And Coming Soon: The AT&T Performing Arts Center, the latest Complex-Edifex. 30 years in the delivery, it arrives with so many "future site of" parking lots that will eventually be the property of German Financiers. And don't forget the Park that doesn't even exist, built over the freeway that was designed to cut off US from THEM and worked too well.

But where are the jugglers, the caricature artists, the chess players, the strolling violinists that were so prevalent in the illustrations from 30 years ago in the Arts District? Oh, they'll be hired for Opening Week. But then in reality they are moving back into the abandoned shells of Deep Ellum and Fair Park squatting and renting the Edifi-Compli's of Old.

And 30 years from now when ‘US’ open the latest host of Tax Deductible Gardens of Stone to FINALLY fix Downtown or Uptown or Ghost Town to draw in the people who can't afford to live there, go there, and especially park there, we will look back on the abandoned ruins of the Arts District, Victory Park, Los Colinas, Willow Bend, Deep Ellum, and Fair Park and

Keep silent...

Tuesday, September 22, 2009

It's Not Me, It's You (part 2)

Business Week has an interesting article on Apple's future with music and it doesn't look particularly good for the record industry. Although having surpassed Wal-Mart as the biggest seller of recorded music, Apple appears to be less and less interested in this side of their business.

And why should they be? The record labels have hardly embraced Apple as one of the few points of light in their failing business model. Having fought hard to retain the hated DRM they finally embraced unencoded tracks only to follow up by forcing Apple to raise prices.

Apple understands the product cycle and realizes that the days of the iPod as a pure music player are largely over. The latest Nano's incorporate cameras and video and the iPod Touch supports all the iPhone applications that don't require a cellular network. And that's where it gets juicy for Apple. Instead of arguing with recalcitrant record labels over a few pennies, they are attracting legions of application designers and Cuppertino gets to keep 30% of every sale.

I don't believe that Apple will drop the iTunes music store anytime soon but they realize that the future of music listening is best defined by streaming operations such as the wildly popular (in Europe) Spotify. I doubt that it will be too long before Apple releases it's own such network and enjoys the recurring monthly revenue provided by such a service. To embrace that future I would look for WiFi to appear on all but the smallest iPod Shuffle.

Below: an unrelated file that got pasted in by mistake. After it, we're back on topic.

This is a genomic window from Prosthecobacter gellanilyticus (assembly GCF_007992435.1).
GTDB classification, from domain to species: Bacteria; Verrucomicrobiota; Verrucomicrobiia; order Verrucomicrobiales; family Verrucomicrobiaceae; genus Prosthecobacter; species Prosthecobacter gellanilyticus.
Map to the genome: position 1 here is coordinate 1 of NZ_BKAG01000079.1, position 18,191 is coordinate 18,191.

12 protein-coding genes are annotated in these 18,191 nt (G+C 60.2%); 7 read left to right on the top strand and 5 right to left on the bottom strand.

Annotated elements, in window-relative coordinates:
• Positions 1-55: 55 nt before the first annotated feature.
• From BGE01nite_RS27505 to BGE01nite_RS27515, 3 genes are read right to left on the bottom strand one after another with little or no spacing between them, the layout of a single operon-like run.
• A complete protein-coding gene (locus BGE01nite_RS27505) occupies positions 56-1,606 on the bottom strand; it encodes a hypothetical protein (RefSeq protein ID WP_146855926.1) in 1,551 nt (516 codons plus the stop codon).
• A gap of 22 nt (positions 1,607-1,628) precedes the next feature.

Where does this leave the labels? One could hardly believe that they could be any worse off than they are currently, but that may be exactly the future they're facing. Their legal download options are almost completely limited to one vendor and they have no strategy or cohesive voice to implement an alternative. They have made no friends in Cuppertino and could find themselves marginalized very quickly.

Friday, September 04, 2009

Lions, Tigers & Presidents - Oh No!

Not content with merely turning this nation into a Socialist paradise our President is now proposing to indoctrinate our school children with an Orwellian broadcast scheduled for Tuesday morning. According to the White House our foreign-born leader will cover such radical topics as "the importance of education, the importance of staying in school, how we want to improve our education system and why it's so important for the country."

Thank goodness my son's school and education authorities, both local and around the country are planning to boycott this incendiary nonsense.
Like them, I preferred the days when our President was more interested in sending our youth off to die in unnecessary wars than filling their minds with such political nonsense as this.

Thursday, August 20, 2009

Innovative Marketing?

I have a teen driver! And actually, thanks to Sears Driving School it's all been a painless experience and she's now finishing up the road portions of the course.

Sears uses Honda Civics for their classes, citing their reliability as a big factor in what must be a brutal life for a car. I could not confirm if they have a formal deal with Honda but even without, what a brilliant marketing move for the manufacturer this is.

The Civic is an extremely pleasant, well engineered ride. The students really enjoy the car and predictably, this is now the vehicle my daughter & her friends want to own themselves.

Honda & the other Japanese brands have fine tuned the "move up" theory of car ownership. They understand that by giving a new driver a great experience in their starter car they will remain faithful to the brand, moving up a model at a time as their earning power increases. In Honda's case, a positive Civic experience sells an Acura RL 20 years later (and hopefully another Civic to the offspring). It's long term planning at it's best. Compare this to the domestic small cars, which in most cases seem designed to turn off a driver for life creating a customer who cannot wait to ditch the car and quite possibly the brand too.